The acronym stands for Special Federal Aviation Regulation 88. It deals with fuel system safety, to include aircraft wire maintenance, aircraft wire and electrical components (pumps, fuel quantity indicators, etc.), not only inside the tanks, but circuitry and items located outside the tanks including adjacent dry bays. By December 2004, operators must include Federal Aviation Administration (FAA)-approved provisions in their inspection and maintenance programs to assure the safety of their aircraft fuel systems. SFAR 88 requirements for continued airworthiness of fuel systems may be the single biggest maintenance change in many years, and for years to come.
The Airplanes and Organizations Affected
All turbine-powered aircraft with a capacity of 30 or more passengers or a payload capacity of 7,500 pounds or more. SFAR 88 affects manufacturers (the type certificate, or TC, holders), those companies holding supplemental type certificates (STCs) involving modifications and installations affecting fuel systems (mostly manufacturers), operators, repair stations and FAA inspectors. The number of STCs affected by SFAR 88 is more than 120. The genesis: SFAR 88 results from a tragedy, the fatal July 1996 explosion of the center wing tank (CWT) of a TWA B747. In its investigation of the TWA Flight 800 tragedy, the National Transportation Safety Board (NTSB) ultimately determined that a short circuit caused flammable vapors in the tank to ignite. Since the TWA tragedy, improved fuel system safety has been on the NTSB’s “Most Wanted” list of aviation safety improvements.
The March 2001 CWT explosion of a Thai Airways International B737 on the tarmac at Bangkok added impetus to the effort. SFAR 88 was issued for industry comment just two months after the Bangkok accident. The package: SFAR 88 requires a massive fuel system safety review and analysis, with three outputs: (1) regulatory changes to ensure that ignition sources in fuel systems are prevented by design, (2) changes to existing fuel systems to eliminate potential ignition sources identified by the safety analysis, and (3) maintenance and inspection changes to ensure “continued airworthiness” of fuel systems.
A selective listing of what to expect:
- Fuel pumps: Ground fault interrupters (GFI) for all tanks, replacing existing pump power relays. GFIs and automatic shutoff at low fuel levels may be required.
- Fuel quantity indication systems (FQIS): Since 115 volt AC current could potentially short to FQIS signal wiring, barrier device protection may be required for all CWTs.
- Lightning protection: Improved bonding of fasteners, clamps and pipes attached to (or in) the tank structure will be necessary.
- Fault current protection: “K” type fasteners are deemed an unreliable bond and in-tank bonding jumpers may have to be installed in some aircraft.
- Wire harnesses over the CWT: Insufficient clearance on some aircraft, such that wires could touch the tank surface. Engineering changes have been developed.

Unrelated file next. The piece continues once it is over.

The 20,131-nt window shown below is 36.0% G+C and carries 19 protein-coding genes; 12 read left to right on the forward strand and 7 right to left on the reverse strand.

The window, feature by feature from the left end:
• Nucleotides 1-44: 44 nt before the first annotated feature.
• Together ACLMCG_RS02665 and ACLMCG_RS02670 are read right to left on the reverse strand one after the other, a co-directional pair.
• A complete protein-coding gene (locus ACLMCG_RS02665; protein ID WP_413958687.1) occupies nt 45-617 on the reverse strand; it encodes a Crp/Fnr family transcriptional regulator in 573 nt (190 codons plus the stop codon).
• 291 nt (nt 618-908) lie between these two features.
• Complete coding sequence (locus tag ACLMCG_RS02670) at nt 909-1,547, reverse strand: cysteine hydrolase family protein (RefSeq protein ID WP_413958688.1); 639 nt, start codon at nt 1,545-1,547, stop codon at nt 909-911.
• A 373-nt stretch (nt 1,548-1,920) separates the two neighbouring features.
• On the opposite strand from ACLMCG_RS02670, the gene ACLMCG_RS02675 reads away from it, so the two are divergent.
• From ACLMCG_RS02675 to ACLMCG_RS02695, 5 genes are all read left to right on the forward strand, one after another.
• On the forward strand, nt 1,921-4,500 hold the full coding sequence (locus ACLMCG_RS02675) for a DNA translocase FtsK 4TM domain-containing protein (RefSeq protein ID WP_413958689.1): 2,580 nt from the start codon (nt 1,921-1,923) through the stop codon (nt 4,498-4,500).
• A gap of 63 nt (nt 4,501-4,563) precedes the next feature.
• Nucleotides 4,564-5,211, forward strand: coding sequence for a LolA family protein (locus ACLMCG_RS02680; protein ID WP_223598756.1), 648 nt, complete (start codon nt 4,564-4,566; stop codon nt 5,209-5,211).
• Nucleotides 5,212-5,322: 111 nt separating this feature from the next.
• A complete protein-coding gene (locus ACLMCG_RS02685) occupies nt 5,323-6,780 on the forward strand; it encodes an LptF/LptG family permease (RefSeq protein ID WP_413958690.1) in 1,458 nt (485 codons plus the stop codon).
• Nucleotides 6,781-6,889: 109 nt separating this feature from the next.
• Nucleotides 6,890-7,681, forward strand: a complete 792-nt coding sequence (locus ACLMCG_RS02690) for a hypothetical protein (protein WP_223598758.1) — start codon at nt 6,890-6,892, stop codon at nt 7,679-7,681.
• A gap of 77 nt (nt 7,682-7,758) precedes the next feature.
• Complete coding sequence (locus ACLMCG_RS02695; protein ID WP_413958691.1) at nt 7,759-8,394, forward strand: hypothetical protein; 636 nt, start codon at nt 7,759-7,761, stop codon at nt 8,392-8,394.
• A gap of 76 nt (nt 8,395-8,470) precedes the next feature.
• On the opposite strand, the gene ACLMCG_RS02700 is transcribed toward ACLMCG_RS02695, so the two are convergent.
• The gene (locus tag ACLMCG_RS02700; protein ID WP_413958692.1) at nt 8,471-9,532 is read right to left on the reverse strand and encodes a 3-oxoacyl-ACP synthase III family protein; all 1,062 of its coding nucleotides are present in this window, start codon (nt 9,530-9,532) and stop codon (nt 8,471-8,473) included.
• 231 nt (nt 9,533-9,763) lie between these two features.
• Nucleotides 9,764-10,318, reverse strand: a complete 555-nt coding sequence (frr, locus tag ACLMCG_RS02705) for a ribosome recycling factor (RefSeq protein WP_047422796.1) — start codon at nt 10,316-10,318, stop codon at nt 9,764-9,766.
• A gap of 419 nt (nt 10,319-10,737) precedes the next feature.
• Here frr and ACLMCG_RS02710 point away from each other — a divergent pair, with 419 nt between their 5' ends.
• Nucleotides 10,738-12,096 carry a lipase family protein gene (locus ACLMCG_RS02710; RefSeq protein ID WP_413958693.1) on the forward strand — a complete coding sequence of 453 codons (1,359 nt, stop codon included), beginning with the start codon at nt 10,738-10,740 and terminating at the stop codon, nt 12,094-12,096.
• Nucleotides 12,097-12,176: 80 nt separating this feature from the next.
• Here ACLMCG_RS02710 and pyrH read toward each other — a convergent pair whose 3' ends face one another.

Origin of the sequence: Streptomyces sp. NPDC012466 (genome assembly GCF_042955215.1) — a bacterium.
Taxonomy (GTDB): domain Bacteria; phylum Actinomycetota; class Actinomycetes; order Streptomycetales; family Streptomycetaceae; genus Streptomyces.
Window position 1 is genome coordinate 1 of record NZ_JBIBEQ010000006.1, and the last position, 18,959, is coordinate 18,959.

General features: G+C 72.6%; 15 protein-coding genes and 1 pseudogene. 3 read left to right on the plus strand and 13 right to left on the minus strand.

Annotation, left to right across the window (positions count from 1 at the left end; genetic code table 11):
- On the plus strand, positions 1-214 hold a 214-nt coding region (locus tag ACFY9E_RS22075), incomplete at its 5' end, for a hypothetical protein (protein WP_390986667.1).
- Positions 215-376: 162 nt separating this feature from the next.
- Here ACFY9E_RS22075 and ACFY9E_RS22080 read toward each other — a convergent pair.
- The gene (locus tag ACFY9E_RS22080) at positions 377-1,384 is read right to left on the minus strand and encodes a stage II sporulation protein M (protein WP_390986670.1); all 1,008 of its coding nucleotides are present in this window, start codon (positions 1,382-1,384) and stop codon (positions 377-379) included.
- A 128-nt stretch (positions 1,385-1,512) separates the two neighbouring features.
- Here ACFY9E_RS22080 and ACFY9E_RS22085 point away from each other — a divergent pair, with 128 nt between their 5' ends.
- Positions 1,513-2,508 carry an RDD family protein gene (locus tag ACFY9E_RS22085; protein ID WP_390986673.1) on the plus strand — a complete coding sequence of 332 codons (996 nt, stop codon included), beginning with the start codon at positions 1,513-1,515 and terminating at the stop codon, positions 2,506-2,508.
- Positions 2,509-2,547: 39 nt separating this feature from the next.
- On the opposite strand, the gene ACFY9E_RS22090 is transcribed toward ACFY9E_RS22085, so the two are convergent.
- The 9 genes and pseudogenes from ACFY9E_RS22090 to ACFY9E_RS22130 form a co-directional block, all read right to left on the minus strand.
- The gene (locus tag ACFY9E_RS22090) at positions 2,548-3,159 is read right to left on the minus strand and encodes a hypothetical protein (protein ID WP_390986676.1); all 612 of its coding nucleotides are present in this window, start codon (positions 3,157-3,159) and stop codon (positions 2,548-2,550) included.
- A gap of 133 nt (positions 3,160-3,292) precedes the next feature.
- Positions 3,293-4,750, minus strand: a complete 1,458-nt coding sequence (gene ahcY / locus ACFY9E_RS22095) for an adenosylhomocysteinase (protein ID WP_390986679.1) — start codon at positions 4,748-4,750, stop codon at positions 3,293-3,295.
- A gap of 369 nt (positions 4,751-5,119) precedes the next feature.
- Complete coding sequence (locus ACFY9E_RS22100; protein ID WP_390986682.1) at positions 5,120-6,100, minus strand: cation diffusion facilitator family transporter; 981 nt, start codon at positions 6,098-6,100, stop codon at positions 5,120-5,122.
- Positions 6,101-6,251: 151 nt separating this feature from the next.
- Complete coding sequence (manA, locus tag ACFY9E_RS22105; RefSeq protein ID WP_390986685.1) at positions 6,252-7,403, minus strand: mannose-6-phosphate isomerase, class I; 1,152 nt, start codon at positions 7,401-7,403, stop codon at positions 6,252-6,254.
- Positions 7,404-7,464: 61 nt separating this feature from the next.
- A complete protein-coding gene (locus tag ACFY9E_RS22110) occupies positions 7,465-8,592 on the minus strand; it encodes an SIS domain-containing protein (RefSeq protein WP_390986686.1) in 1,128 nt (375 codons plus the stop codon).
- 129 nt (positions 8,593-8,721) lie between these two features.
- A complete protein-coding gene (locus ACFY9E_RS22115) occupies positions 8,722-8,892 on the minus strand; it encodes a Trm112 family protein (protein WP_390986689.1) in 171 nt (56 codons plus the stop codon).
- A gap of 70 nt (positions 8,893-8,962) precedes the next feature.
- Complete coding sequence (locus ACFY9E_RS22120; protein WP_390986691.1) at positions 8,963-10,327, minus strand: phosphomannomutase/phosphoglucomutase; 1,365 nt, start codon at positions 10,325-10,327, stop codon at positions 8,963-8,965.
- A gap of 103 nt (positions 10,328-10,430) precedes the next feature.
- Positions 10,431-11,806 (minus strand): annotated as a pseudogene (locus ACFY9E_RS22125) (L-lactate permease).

The concept: SFAR 88 effort involves a new term, critical design configuration and control limitations, or CDCCL. TC and STC holders define CDCCLs. Under this concept, all fuel pumps become critical items, as are fuel pump wiring and fuel pump circuit protection devices.
These critical items (CDCCLs) can be subject to mandatory inspection and maintenance tasks. CDCCLs involve design aspects such as wire separation, explosion proof features of a fuel pump, maintenance intervals for transient suppression devices, fuel quantity indication system (FQIS) wiring, minimum bonding jumper resistance levels, and so forth. Any maintenance actions or subsequent changes to the design must not degrade the safety level of the original design over the operational life of the airplane. STC wiring installed adjacent to original design wiring may well be categorized as safety critical under the CDCCL aegis.
If you are interested in wire maintenance, you may want to read Lectromec’s The 7 Tenets of Wire Systems Installation article.
A new division of risk: The FAA recently outlined four criteria by which system safety assessments will be approved:
- single failures, all tanks,
- combinations of failures,
- unacceptable service experience, all tanks, and
- flammability exposure time of all tanks. Tanks will be divided into low and high exposure, with flammable vapors present in the tank more than seven percent of the time dividing the two.
If an inerting system or flame retardant metal mesh is installed, SFAR 88 requirements need not be carried out on high exposure tanks.
- SFAR 88 is here to stay and is likely to have a big impact, including on aircraft life extension programs.
- Expect numerous airworthiness directives (ADs), coming soon, with varying compliance times.
- Development of an inerting system is likely to continue at a fast pace.
- In the meantime, SFAR 88 requires a whole range of wiring and related fuel/electrical system inspection and maintenance activity
For those interested in further reading on the topic, FAA regulation 25.981 goes into further details on fuel tank ignition prevention and the factors that must be considered for aircraft design. Discussion of this regulation can be found here.